Last Night's TV: 24 Hours in A&E/Channel 4
The Apprentice/BBC1

With "structured reality" shows like The Only Way is Essex making all the noise now (and taking some of the Baftas) it's perhaps worth remembering that all documentaries structure reality – it's just that the traditional kind does it after the event rather than before. Take 24 Hours in A&E, for example, Channel 4's observational series about King's College Hospital emergency room, which on the face of it cedes pretty much all of its construction to contingent life. The structure, notionally at least, is simply one damn thing after another, and the principal characters are whoever gets wheeled through the swing doors on a stretcher or – as in last night's rather dramatic episode – staggers through the door, having been shot in the face.

You may be reassured to know that if this happens you don't have to wait in the queue along with everyone else. In fact you go to number one with a bullet, a priority which has something to do with your injuries, but is also connected to the fact that it's not unknown for disappointed shooters to follow their victims into A&E rooms to have another go. One of the first calls the attending doctors make is to the police, so armed officers can come down and ensure that your examination room isn't turned into a shooting gallery. No plotting that kind of development, you might say, and you'd be right. It's part of 24 Hours' appeal that, like the doctors themselves, you just don't know what's going to happen next.

Within the constraints, though, there's quite a lot of artful shaping going on. Last night's main case – a young boy called Kofi, who'd been shunted 20ft through the air after what the paramedic described as "pedestrian versus car" – didn't appear to have anything in common with another featured admission, a 77-year-old man called Roger, who rather touchingly bored on about his rock'n'roll career with The Tornados ("I shared a hamburger with Presley"). And not only was the comedy of his nostalgia neatly done, steering just this side of meanness, but his memories of South London "cosh boys" nudged you into packaging all the disparate incidents of the night – the stabbings and bottlings and youthful catastrophe – into a larger consideration of social change.

Not that it ever feels like that. What 24 Hours' fixed cameras mostly give you is human nuance. Nadine, a 16-year-old hairdresser, came in with a nasty cut on her cheekbone, having been glassed by some thug who objected to her objections to his advances. She wept and shrieked and worried about the scar but then, once the stitches had been put in, she started flirting with the doctor, hip-grinding around the ward as if she was back in the nightclub. Waiting to be seen for some minor injury, a man heaved a great sigh when the call about Kofi came in – not unfeeling really, but just wearily aware that his wait had just been extended. And then there was Roger, assiduously filling in anyone unwise enough to show an interest with the minutiae of his past celebrity ("I was the actual favourite cocktail pianist of the President of Mexico at the time...")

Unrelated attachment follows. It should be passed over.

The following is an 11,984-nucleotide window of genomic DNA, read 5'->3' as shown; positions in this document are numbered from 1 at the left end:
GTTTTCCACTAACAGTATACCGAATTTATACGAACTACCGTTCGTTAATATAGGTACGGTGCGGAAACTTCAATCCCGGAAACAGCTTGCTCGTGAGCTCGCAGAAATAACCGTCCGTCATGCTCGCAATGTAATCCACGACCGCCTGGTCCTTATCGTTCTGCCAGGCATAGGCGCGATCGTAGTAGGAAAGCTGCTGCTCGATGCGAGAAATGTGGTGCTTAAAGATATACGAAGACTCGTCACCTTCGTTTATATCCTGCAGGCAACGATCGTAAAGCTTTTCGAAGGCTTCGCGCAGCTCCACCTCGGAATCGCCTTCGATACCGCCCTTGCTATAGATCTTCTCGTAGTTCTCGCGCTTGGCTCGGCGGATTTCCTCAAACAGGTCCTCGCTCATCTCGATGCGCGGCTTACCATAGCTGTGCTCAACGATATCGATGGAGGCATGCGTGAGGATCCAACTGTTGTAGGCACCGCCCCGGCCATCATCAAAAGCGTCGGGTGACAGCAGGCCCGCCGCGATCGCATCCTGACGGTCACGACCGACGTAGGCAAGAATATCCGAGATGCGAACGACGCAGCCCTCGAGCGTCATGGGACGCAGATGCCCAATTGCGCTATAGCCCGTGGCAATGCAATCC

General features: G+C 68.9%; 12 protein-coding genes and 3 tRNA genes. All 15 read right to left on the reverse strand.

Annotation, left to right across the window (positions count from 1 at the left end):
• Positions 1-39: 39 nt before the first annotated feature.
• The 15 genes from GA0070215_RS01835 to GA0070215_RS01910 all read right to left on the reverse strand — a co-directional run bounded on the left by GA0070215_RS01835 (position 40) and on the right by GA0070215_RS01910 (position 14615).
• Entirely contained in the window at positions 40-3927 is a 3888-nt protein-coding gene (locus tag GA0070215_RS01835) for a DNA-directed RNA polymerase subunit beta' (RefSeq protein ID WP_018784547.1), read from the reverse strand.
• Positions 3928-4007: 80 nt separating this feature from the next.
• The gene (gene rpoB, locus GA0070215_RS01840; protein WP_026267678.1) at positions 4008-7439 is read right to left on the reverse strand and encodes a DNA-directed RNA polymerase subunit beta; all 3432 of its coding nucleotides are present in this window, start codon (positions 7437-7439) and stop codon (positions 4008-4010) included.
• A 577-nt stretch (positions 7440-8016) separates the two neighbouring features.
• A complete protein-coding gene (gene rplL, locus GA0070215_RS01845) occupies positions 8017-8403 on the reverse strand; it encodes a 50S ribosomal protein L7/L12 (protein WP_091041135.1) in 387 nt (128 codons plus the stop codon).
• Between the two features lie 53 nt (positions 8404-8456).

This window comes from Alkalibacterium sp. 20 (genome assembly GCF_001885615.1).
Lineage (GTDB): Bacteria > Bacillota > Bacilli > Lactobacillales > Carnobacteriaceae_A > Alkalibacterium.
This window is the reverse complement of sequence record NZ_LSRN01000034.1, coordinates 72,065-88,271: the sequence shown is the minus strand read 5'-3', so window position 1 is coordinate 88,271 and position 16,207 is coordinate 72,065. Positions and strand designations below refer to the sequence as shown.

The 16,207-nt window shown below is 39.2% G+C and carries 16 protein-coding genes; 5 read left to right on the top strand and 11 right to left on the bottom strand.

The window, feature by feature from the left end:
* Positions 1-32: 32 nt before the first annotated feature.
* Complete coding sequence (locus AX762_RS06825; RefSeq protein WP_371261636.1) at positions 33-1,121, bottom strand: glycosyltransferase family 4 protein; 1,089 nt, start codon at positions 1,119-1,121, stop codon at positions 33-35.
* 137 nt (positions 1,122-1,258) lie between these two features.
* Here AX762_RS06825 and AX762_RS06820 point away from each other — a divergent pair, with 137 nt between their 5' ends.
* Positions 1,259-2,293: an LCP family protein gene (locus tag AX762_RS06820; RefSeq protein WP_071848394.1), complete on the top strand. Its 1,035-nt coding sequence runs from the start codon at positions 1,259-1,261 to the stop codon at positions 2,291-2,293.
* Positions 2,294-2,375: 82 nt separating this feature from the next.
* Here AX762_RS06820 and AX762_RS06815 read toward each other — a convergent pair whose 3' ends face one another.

Next door Kofi was "fighting for his life" – in a tired cliché that didn't really do justice to what you were watching. Kofi was sleeping on the job, frankly, while a team of 15 medical personnel did the fighting for him, deploying an arsenal of medical devices and drugs which meant that they eventually won. At which point you became aware of another subtle piece of architecture. In most of the cases, retrospective interviews are spliced together with footage of treatment, so that a happy "after" can take the edge off the often gruesome "before". In this case you only saw Kofi back to health right at the very end. They wanted us to worry that he might not make it.

Last night's Apprentice task kicked off in the British Museum. "Behind me is a statue of Aphrodite, goddess of love and beauty," growled Lord Sugar, "... and beauty is a massive business." Not exactly a Keatsian response to the glories of classical sculpture, but then Lord Sugar didn't get that personalised numberplate on his Bentley by maundering on about truth and unravish'd brides of quietness. If he hadn't settled on electronics, he told his epigones, he would have gone into the beauty trade because the margins are colossal. The secret here was to push treatments (very low costs, very high profits) rather than products, something both teams failed to identify. Susan earned some feathers in her cap by getting so giddily excited about a spray-tanning treatment that she secured it over a competing bid from the other team – and then lost all her feathers again because she'd wildly overestimated her ability to sell instant prettiness potion to the careful shoppers of Birmingham. "This is really, really unfair," she said when it was pointed out to her that she'd cocked up, but by the time she'd reached the boardroom her trembling lower lip had stiffened into an ominously vengeful pout. Fortunately her team scraped it anyway – and it was the other side who had to trudge off to the Sadsack Café. "I believe we are all equally responsible for the failure of this task," said Felicity, the project leader, heroically opting to lead from somewhere in the middle of a dense and protective huddle of footsoldiers. Equally responsible or not, she alone got Lord Sugar's digital redundancy notice.

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